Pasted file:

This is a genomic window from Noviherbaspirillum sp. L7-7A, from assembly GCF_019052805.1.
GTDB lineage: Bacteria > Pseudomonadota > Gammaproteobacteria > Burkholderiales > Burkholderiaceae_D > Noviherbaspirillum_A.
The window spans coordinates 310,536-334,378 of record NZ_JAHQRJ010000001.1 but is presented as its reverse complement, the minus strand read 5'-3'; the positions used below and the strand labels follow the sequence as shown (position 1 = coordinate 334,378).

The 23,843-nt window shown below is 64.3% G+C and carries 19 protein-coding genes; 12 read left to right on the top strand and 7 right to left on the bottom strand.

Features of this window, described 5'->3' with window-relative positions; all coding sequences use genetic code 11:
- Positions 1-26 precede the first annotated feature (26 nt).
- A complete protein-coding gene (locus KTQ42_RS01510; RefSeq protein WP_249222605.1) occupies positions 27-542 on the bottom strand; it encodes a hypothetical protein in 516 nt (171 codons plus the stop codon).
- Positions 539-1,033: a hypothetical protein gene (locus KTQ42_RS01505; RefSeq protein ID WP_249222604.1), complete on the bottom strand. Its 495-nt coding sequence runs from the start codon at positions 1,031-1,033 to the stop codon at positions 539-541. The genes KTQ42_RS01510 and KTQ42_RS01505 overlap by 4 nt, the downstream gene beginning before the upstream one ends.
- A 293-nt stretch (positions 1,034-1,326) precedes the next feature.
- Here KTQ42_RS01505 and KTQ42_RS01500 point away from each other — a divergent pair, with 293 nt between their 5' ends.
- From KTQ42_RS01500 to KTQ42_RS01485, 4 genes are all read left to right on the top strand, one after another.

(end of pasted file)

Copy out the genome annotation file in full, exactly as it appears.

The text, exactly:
This is a genomic window from Noviherbaspirillum sp. L7-7A, from assembly GCF_019052805.1.
GTDB lineage: Bacteria > Pseudomonadota > Gammaproteobacteria > Burkholderiales > Burkholderiaceae_D > Noviherbaspirillum_A.
The window spans coordinates 310,536-334,378 of record NZ_JAHQRJ010000001.1 but is presented as its reverse complement, the minus strand read 5'-3'; the positions used below and the strand labels follow the sequence as shown (position 1 = coordinate 334,378).

The 23,843-nt window shown below is 64.3% G+C and carries 19 protein-coding genes; 12 read left to right on the top strand and 7 right to left on the bottom strand.

Features of this window, described 5'->3' with window-relative positions; all coding sequences use genetic code 11:
- Positions 1-26 precede the first annotated feature (26 nt).
- A complete protein-coding gene (locus KTQ42_RS01510; RefSeq protein WP_249222605.1) occupies positions 27-542 on the bottom strand; it encodes a hypothetical protein in 516 nt (171 codons plus the stop codon).
- Positions 539-1,033: a hypothetical protein gene (locus KTQ42_RS01505; RefSeq protein ID WP_249222604.1), complete on the bottom strand. Its 495-nt coding sequence runs from the start codon at positions 1,031-1,033 to the stop codon at positions 539-541. The genes KTQ42_RS01510 and KTQ42_RS01505 overlap by 4 nt, the downstream gene beginning before the upstream one ends.
- A 293-nt stretch (positions 1,034-1,326) precedes the next feature.
- Here KTQ42_RS01505 and KTQ42_RS01500 point away from each other — a divergent pair, with 293 nt between their 5' ends.
- From KTQ42_RS01500 to KTQ42_RS01485, 4 genes are all read left to right on the top strand, one after another.